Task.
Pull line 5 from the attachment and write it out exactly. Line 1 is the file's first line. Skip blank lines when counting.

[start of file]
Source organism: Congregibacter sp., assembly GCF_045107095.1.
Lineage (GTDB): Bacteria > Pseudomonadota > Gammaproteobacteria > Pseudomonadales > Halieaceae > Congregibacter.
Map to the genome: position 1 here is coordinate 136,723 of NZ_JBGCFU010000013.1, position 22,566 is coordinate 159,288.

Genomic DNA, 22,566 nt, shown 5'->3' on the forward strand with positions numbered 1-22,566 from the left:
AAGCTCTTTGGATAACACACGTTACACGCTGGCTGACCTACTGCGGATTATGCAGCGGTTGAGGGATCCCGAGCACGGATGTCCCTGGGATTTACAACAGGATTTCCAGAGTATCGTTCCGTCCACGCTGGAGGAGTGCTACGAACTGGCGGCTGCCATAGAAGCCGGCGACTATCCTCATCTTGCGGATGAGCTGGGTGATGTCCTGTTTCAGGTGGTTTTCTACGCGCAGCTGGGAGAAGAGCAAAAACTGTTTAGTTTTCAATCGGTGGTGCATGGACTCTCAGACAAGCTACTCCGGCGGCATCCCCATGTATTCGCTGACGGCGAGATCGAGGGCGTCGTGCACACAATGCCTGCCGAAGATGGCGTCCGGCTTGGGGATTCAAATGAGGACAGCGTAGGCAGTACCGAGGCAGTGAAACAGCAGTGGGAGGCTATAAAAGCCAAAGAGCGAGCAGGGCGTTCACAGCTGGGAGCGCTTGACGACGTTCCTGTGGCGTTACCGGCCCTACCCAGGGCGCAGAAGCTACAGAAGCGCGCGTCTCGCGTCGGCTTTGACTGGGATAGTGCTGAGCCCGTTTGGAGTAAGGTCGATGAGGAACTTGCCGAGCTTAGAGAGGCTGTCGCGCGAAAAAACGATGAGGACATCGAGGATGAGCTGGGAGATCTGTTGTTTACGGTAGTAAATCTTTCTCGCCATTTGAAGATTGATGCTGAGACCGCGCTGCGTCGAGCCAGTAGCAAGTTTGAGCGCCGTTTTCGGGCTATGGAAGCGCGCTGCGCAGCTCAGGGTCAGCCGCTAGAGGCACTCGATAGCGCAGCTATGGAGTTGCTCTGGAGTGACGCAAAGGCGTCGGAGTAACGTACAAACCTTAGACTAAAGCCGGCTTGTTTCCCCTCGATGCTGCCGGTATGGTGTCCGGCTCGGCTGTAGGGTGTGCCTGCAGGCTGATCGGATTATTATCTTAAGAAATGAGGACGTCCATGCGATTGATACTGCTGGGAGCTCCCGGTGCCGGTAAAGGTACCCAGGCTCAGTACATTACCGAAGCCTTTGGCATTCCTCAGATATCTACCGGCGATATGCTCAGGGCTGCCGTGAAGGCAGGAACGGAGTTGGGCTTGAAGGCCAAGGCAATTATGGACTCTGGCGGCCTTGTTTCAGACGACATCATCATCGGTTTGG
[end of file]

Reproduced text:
AAGCTCTTTGGATAACACACGTTACACGCTGGCTGACCTACTGCGGATTATGCAGCGGTTGAGGGATCCCGAGCACGGATGTCCCTGGGATTTACAACAGGATTTCCAGAGTATCGTTCCGTCCACGCTGGAGGAGTGCTACGAACTGGCGGCTGCCATAGAAGCCGGCGACTATCCTCATCTTGCGGATGAGCTGGGTGATGTCCTGTTTCAGGTGGTTTTCTACGCGCAGCTGGGAGAAGAGCAAAAACTGTTTAGTTTTCAATCGGTGGTGCATGGACTCTCAGACAAGCTACTCCGGCGGCATCCCCATGTATTCGCTGACGGCGAGATCGAGGGCGTCGTGCACACAATGCCTGCCGAAGATGGCGTCCGGCTTGGGGATTCAAATGAGGACAGCGTAGGCAGTACCGAGGCAGTGAAACAGCAGTGGGAGGCTATAAAAGCCAAAGAGCGAGCAGGGCGTTCACAGCTGGGAGCGCTTGACGACGTTCCTGTGGCGTTACCGGCCCTACCCAGGGCGCAGAAGCTACAGAAGCGCGCGTCTCGCGTCGGCTTTGACTGGGATAGTGCTGAGCCCGTTTGGAGTAAGGTCGATGAGGAACTTGCCGAGCTTAGAGAGGCTGTCGCGCGAAAAAACGATGAGGACATCGAGGATGAGCTGGGAGATCTGTTGTTTACGGTAGTAAATCTTTCTCGCCATTTGAAGATTGATGCTGAGACCGCGCTGCGTCGAGCCAGTAGCAAGTTTGAGCGCCGTTTTCGGGCTATGGAAGCGCGCTGCGCAGCTCAGGGTCAGCCGCTAGAGGCACTCGATAGCGCAGCTATGGAGTTGCTCTGGAGTGACGCAAAGGCGTCGGAGTAACGTACAAACCTTAGACTAAAGCCGGCTTGTTTCCCCTCGATGCTGCCGGTATGGTGTCCGGCTCGGCTGTAGGGTGTGCCTGCAGGCTGATCGGATTATTATCTTAAGAAATGAGGACGTCCATGCGATTGATACTGCTGGGAGCTCCCGGTGCCGGTAAAGGTACCCAGGCTCAGTACATTACCGAAGCCTTTGGCATTCCTCAGATATCTACCGGCGATATGCTCAGGGCTGCCGTGAAGGCAGGAACGGAGTTGGGCTTGAAGGCCAAGGCAATTATGGACTCTGGCGGCCTTGTTTCAGACGACATCATCATCGGTTTGG